“East Coker” (1940), Four Quartets (1943)
Added on 20-Nov-09 | Last updated 26-Apr-16
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Nought venter nought have.

John Heywood (1497?-1580?) English playwright and epigrammist
Proverbes, Part 1, ch. 11 (1564)
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More commonly rendered, "Nothing ventured, nothing gained."
Added on 27-Apr-09 | Last updated 13-Jul-20
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man’s life is interesting primarily when he has failed — I well know. For it’s a sign that he tried to surpass himself.

Georges Clemenceau
Georges Clemenceau (1841–1929) French statesman, physician, journalist
Conversation wth Jean Martet (1 Jun 1928)

In J. Martet, Clemenceau, The Events of His Life as Told by Himself to His Former Secretary, Jean Martet, ch. 30 (1930) [tr. M. Waldman]
Added on 11-Mar-09 | Last updated 8-Dec-21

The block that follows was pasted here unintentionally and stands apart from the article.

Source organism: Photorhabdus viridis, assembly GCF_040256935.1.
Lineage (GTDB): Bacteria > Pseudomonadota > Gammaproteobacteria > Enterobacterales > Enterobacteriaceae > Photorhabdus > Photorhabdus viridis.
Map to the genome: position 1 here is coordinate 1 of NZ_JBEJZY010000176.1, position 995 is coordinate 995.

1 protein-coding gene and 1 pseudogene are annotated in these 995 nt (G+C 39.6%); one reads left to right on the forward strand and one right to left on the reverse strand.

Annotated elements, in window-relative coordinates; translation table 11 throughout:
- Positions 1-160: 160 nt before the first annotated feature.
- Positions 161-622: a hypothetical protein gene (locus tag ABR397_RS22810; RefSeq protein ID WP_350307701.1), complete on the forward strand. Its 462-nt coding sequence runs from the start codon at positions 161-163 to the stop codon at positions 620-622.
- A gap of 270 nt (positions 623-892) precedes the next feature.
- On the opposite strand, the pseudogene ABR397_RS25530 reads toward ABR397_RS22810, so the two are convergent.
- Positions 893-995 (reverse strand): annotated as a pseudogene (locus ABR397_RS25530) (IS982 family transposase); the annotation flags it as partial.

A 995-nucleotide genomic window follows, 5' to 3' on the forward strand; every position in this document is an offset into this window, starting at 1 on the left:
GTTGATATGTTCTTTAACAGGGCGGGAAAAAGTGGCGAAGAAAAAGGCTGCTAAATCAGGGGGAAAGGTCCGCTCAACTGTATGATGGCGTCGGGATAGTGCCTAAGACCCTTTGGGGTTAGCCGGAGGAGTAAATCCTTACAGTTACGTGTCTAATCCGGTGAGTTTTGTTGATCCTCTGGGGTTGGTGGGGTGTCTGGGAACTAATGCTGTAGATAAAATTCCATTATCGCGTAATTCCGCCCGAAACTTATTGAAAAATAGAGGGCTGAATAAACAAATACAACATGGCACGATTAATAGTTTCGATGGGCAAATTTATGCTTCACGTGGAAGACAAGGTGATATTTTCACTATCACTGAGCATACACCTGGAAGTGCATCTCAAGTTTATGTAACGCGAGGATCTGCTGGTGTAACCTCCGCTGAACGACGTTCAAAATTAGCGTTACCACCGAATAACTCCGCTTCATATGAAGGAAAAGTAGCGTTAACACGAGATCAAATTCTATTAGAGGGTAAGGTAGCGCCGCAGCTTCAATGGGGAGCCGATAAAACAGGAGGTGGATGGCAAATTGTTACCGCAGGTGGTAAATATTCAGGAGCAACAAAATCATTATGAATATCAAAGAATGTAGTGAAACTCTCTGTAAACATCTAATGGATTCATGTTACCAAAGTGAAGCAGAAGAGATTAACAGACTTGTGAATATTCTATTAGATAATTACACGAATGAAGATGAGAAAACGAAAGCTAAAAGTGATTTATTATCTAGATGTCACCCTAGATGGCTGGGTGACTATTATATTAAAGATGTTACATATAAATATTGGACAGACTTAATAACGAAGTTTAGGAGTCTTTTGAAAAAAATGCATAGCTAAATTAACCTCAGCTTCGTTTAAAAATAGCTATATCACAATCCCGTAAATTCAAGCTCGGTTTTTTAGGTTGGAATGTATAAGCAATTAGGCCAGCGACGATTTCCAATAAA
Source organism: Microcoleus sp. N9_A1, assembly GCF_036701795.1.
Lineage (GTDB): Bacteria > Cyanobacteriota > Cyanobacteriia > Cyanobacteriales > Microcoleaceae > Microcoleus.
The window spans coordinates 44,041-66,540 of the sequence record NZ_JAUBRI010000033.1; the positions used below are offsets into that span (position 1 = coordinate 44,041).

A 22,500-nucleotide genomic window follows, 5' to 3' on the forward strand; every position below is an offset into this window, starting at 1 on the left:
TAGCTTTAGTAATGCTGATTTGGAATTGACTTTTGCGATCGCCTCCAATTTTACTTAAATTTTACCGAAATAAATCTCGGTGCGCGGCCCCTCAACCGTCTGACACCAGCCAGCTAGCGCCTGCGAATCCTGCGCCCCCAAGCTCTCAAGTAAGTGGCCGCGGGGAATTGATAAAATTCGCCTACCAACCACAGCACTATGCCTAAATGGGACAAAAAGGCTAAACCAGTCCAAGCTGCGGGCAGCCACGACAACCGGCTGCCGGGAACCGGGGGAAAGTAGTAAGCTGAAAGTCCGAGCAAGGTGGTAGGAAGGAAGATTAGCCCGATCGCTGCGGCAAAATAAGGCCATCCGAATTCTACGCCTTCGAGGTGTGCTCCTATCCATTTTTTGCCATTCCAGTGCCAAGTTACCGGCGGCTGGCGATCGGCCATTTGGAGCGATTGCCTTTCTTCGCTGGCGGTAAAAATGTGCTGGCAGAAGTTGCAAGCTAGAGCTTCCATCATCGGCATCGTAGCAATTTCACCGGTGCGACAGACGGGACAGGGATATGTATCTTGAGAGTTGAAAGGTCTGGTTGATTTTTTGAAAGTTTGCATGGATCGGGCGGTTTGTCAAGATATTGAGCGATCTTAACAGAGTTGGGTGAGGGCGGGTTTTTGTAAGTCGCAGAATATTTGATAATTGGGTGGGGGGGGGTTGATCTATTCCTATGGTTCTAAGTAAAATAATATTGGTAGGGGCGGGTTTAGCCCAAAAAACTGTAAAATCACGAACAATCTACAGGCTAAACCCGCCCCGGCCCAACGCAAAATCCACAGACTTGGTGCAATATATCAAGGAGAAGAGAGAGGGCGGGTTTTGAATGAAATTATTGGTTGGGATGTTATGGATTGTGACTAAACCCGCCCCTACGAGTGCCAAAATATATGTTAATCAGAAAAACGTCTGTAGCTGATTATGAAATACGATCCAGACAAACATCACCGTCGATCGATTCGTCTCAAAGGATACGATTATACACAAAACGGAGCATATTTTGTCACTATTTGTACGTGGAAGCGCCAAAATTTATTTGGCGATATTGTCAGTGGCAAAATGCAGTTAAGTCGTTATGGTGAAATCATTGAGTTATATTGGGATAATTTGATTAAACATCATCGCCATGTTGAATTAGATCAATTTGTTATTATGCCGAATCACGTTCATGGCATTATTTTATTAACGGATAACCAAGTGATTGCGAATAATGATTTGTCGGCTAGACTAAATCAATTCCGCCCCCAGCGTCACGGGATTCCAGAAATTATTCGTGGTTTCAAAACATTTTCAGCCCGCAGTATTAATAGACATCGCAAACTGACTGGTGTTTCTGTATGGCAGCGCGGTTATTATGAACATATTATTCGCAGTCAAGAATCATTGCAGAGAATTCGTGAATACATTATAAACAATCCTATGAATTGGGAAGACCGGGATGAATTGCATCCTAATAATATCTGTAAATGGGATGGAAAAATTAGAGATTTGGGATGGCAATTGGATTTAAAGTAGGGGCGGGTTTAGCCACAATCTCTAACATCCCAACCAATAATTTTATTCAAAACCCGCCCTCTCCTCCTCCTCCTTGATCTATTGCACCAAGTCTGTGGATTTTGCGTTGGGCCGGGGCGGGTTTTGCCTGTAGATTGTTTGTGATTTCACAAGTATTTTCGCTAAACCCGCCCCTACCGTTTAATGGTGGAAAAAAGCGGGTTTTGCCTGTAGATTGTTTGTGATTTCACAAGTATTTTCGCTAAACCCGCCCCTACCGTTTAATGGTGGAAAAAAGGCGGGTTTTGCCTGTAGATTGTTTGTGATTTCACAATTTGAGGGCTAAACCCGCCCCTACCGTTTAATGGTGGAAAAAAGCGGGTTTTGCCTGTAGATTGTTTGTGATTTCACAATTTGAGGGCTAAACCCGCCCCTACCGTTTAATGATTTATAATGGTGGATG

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I am only one,
But still I am one.
I cannot do everything,
But still I can do something;
And because I cannot do everything
I will not refuse to do the something that I can do.

Edward Everett Hale (1822-1909) American clergyman and author
“I Am Only One”
Added on 24-Oct-08 | Last updated 10-Mar-15
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Not failure, but low aim, is crime.

James Russell Lowell (1819-1891) American diplomat, essayist, poet
“For an Autograph,” st. 5 (1868)
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Added on 11-Sep-07 | Last updated 16-Aug-19
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I have tried my best to give the nation everything I had in me. There are probably a million people who could have done the job better than I did it, but I had the job and I had to do it, and I always quote an epitaph on a tombstone in Tombstone, Ariz.: “Here lies Jack Williams. He done his damnedest.”

Harry S Truman (1884-1972) US President (1945-1953)
Time, “The Presidency: The Answer Man” (28 Apr. 1952)

Speaking in Winslow, AZ (15 Jun 1948), Truman said, "You know, the greatest epitaph in the country is here in Arizona. It’s in Tombstone, Ariz., and this epitaph says, 'Here lies Jack Williams. He done his damndest.' I think that is the greatest epitaph a man could have."
Added on 1-Feb-04 | Last updated 20-Jun-16